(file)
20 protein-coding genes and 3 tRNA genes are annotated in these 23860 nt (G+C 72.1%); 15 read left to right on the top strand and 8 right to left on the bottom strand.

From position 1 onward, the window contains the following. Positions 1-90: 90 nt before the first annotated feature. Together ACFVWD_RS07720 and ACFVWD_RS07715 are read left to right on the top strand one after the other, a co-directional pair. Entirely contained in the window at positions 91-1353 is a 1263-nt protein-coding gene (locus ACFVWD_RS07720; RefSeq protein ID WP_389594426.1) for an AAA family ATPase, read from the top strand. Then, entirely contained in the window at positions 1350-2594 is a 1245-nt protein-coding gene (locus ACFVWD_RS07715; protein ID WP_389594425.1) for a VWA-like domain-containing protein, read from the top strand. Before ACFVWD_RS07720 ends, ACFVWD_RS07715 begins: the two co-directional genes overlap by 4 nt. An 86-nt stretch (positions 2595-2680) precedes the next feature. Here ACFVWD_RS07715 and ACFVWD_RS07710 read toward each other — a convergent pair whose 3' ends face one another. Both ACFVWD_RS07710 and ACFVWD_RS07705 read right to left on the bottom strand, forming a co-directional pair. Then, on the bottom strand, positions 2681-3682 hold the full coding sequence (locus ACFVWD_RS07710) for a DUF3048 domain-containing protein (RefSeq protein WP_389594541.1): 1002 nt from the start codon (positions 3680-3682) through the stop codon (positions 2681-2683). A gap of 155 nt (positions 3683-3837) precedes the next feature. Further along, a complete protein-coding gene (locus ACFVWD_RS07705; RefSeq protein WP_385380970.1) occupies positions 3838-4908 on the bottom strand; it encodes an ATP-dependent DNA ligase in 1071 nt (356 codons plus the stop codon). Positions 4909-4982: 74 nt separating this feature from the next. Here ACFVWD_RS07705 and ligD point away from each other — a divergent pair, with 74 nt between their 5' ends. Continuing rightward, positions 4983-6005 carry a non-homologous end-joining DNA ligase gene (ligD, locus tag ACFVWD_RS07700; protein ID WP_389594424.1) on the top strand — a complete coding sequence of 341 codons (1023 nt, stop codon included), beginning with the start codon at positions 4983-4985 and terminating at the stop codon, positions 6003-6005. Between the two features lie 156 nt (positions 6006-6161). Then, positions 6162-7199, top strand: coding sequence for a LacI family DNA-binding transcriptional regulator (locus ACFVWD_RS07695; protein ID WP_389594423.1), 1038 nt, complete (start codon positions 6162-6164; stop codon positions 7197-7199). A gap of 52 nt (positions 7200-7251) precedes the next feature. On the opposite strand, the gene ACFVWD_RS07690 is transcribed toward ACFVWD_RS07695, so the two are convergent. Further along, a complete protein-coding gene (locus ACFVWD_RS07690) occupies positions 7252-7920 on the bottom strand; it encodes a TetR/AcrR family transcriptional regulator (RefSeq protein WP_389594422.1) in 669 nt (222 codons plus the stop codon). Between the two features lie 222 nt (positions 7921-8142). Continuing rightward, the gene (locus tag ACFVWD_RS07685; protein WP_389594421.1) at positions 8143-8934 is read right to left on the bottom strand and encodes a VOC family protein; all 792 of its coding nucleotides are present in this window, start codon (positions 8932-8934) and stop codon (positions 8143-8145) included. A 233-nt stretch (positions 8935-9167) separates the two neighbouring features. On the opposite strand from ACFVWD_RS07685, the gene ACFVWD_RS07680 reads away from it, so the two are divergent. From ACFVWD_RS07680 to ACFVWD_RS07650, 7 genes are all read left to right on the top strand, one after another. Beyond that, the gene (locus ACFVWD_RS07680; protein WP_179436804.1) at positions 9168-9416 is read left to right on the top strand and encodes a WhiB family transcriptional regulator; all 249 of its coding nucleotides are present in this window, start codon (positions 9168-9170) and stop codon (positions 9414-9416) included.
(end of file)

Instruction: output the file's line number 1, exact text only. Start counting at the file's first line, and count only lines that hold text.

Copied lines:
20 protein-coding genes and 3 tRNA genes are annotated in these 23860 nt (G+C 72.1%); 15 read left to right on the top strand and 8 right to left on the bottom strand.